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What is the LG G6's 18:9 aspect ratio all about? - Gary explains
Now that LG has launched the G6 we have a couple of new phrases to add to our vocabularies, “18:9 aspect ratio” and “FullVision”. So what is an aspect ratio? What is 18:9? Why isn’t it called a 2:1 aspect ratio? And what does Charlie Chaplin have do to with it? Let me explain.
One of the key metrics about a smartphone is its screen size. The Google Pixel has a 5 inch display, the Huawei P10 has a 5.1 inch screen, the Samsung Galaxy Note 5 has a 5.7 inch display, and so on. These numbers aren’t the height or the width of the display, but rather the distance across the diagonal, from one corner to the other corner. It is also how we measure the size of TV screens.
The screen on a Galaxy Note 5 is 2.795 inches wide and 4.96 inches high, in portrait. Throw in a bit of Pythagoras and the diagonal is 5.69 inches, i.e. 2.795^2 + 4.96^2 = 32.413625 and the square root of 32.413625 is 5.693297 or 5.7 inches.
So the diagonal is a good way to measure the size of a screen without having to worry about its exact width and height. The aspect ratio is the relationship between the width and the height, how much you get of one compared to the other. Since aspect ratio is related with video, it is calculated when the phone is in landscape. So 4.96 divided by 2.795 is actually 1.77 which when converted into a ratio is 16:9. Actually, 16 divided by 9 is 1.777777777…
Another way to work out the ratio is by using the screen resolution. Assuming each pixel is exactly square then the screen resolution for Full HD is 1920 by 1080 which is 1920/1080 which is 1.77777… or 16:9.
Pythagoras teaches us that a square has the longest diagonal because the diagonal length is directly proportional to the length of both sides. On a smart phone one side is longer than the other. So the diagonal along with the aspect ratio describes the size and shape of the screen. A square screen would have an aspect ratio of 1:1, however it wouldn’t be very easy to hold in the hand.
So where do all these aspect ratios, like 4:3 and 16:9 come from?
The era of silent film
Way back at the beginning of movie making, back in the era of silent film, stars like Charlie Chaplin were recorded on 35mm film. Each frame of the film was 35mm wide and four perforations high. Due to the hole size and the distance between the perforations the resulting film had an aspect ratio of 4:3. At the dawn of the TV era this 4:3 standard continued as the standard however it was eventually superseded by other widescreen aspect ratios.
The reasons for the move to widescreen aspect ratios are many, some financial (like needing to differentiate between TV formats and cinema formats) and some technical. The widescreen formats for cinema eventually settled at 1.85:1 for normal widescreen and a 2.39:1 anamorphic widescreen. With television, the format remained at 4:3 for standard definition and 16:9 for HD. 1.85:1, the widescreen cinema format is quite close to the 1.77:1 (i.e. 16:9) for widescreen TV, in fact 1.86:1 is 16.7:9. This makes converting cinema releases to formats like Blu-ray quite easy.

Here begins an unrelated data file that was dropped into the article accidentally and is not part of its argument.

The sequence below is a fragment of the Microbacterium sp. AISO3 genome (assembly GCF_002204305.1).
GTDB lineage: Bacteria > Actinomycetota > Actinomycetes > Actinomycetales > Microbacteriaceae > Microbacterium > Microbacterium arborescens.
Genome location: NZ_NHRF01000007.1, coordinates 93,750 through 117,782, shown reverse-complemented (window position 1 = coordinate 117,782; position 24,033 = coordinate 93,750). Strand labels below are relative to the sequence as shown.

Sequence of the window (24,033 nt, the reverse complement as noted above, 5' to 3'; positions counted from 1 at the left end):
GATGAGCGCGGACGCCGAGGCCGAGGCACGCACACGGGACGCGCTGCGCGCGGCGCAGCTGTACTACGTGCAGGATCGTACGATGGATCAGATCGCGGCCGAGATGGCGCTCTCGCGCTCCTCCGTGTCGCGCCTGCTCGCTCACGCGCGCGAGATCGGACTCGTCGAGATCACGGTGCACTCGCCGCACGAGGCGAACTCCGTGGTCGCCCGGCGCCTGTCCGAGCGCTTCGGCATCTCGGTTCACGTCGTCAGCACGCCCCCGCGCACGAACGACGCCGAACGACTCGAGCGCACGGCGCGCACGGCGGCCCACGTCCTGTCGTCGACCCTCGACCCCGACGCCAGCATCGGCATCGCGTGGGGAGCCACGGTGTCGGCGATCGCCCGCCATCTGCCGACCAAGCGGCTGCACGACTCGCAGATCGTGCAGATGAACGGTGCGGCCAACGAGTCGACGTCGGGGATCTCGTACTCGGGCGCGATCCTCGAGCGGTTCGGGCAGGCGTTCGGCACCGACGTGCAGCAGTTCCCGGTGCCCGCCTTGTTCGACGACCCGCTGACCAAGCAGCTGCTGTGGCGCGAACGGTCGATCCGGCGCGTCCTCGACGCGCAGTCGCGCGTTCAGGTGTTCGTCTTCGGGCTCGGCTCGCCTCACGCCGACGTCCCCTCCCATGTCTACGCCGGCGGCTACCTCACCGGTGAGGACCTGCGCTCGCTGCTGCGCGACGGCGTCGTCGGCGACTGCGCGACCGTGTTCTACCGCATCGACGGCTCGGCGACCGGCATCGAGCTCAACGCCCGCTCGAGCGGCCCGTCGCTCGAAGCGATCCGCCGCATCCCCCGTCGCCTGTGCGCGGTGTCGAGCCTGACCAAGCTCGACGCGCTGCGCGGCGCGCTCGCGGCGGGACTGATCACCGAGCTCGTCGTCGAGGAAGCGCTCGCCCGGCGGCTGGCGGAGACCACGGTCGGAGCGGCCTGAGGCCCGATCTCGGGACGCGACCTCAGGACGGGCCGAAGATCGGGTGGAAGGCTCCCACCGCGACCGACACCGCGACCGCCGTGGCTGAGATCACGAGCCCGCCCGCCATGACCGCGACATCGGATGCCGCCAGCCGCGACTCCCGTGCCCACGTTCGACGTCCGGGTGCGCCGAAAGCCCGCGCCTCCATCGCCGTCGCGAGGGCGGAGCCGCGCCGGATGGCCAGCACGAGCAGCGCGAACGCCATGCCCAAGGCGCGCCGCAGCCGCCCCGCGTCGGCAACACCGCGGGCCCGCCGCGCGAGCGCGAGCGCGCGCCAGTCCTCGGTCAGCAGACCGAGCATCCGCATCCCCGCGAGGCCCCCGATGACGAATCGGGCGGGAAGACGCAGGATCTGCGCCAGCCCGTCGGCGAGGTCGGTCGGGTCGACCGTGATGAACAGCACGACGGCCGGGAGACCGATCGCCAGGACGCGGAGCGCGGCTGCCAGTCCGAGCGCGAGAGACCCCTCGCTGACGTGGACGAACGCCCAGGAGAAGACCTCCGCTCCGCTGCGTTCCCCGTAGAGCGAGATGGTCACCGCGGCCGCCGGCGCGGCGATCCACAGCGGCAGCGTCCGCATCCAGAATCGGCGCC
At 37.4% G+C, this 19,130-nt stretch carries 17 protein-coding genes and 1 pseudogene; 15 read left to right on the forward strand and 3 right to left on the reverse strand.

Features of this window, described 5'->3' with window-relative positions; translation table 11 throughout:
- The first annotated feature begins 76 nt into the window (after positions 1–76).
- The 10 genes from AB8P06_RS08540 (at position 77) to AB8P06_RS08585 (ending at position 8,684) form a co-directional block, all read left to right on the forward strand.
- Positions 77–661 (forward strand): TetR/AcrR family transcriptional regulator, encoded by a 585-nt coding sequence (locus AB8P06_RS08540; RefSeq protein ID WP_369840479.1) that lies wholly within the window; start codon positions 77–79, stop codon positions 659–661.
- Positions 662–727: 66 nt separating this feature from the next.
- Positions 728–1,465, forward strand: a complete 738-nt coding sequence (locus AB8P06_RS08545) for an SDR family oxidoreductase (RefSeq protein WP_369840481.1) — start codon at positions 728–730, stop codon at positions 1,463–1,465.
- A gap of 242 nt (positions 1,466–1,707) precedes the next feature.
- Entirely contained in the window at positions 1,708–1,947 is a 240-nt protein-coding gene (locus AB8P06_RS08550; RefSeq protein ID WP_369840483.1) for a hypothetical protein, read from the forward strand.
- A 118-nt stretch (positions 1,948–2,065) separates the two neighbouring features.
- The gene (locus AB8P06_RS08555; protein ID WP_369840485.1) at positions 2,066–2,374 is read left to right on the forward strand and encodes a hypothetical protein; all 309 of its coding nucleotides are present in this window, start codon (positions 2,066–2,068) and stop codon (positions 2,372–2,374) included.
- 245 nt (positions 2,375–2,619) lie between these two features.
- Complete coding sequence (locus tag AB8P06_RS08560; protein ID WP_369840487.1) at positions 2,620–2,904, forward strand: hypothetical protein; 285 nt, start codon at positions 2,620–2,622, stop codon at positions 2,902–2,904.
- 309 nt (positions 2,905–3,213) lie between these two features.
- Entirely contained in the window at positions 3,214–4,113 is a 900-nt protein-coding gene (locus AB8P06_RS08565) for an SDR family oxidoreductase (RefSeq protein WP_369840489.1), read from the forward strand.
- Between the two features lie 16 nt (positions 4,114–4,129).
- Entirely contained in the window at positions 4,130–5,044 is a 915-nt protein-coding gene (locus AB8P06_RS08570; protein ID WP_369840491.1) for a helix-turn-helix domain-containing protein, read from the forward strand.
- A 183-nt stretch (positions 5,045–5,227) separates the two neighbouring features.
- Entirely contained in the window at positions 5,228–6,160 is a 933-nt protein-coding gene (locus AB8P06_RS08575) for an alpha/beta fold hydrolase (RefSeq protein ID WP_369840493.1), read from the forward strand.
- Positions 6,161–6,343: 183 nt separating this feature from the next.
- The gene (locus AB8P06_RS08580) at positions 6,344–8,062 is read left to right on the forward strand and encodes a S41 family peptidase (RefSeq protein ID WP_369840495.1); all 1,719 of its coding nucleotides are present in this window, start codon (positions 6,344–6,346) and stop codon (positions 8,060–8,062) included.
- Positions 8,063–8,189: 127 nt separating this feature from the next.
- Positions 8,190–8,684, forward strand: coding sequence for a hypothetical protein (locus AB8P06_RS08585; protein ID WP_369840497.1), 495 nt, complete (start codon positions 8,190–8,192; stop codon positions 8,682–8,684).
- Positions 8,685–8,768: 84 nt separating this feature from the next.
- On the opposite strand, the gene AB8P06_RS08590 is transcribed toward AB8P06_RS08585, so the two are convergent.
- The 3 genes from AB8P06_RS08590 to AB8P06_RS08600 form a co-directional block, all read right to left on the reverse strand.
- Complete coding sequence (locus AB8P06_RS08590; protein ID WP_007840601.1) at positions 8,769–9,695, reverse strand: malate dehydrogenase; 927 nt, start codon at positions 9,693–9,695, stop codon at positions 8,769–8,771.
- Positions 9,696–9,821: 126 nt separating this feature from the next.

And that brings us to the 18:9 aspect ratio of the LG G6. First let’s deal with the most obvious thing, 18:9 is actually 2:1. That means that the display is twice as wide as it is high. Remember that 16:9 is actually 1.77:1, so here 18:9 is 2.0:1. LG picked 18:9 rather than 2:1 to make it sound like 16:9, but show consumers that it is actually wider.
The resolution of the LG G6’s display is 2880 by 1440 (2:1). LG said it drew inspiration for this format from Univisium, a 2:1 film format. At the moment the majority of widescreen content is shot in 1.85:1 or 16:9 which means that when you watch widescreen video on the G6 then you get black bars on the sides of the screen to fill out the space. However some media is now being recorded in 2:1. For example Jurassic World was shot in 2:1 and on Netfli show like House of Cards and Stranger Things are both 2:1.
Most apps should have no trouble adapting to the LG G6’s 18:9 format, as Android apps are designed to scale. For full screen apps LG has added an “App scaling” feature that lets you select the format you prefer for certain apps. You can switch between Compatibility (16:9), Standard (16.7:9) and Full Screen (18:9) with a swipe down from the top of the screen.
The screen on the LG G6 is 5.7 inches across the diagonal. Back to Pythagoras for a moment. The overall body height of the LG G6 is 5.86 inches (in portrait) and its width is 2.83 inches. Do the maths and you get 6.5 inches from corner to corner (remember it is a 5.7 inch screen plus bezels).
If you compare that to the LG G5, which was 5.88 inches by 2.91 inches, you will see that the diagonal body measurement of the G5 was also around 6.5 inches. However the G5 had a 5.3 inch display compared to the G6’s 5.7 inch. This is partly to do with the bezels but also because of the new aspect ratio. In fact the LG G6 is narrower than the Google Pixel XL, the Galaxy Note 5 and the Galaxy S7 edge.
It will be interesting to see how the 18:9 format will be used by other OEMs during the next year or two. Will it become the new default aspect ratio, it could, but it is too early to predict. The G6 is quite a big phone but the 18:9 aspect ratio will also work on smaller devices. That means that 5.2 and 5.5 inch devices that adopt this ratio will feel smaller in the hand and yet offer more display area. If then combine this with bezel-less displays or curved displays then we could witness a major shift away from 16:9 towards 2:1, or 18:9 or 48:24 or whatever marketing term the OEMs come up with!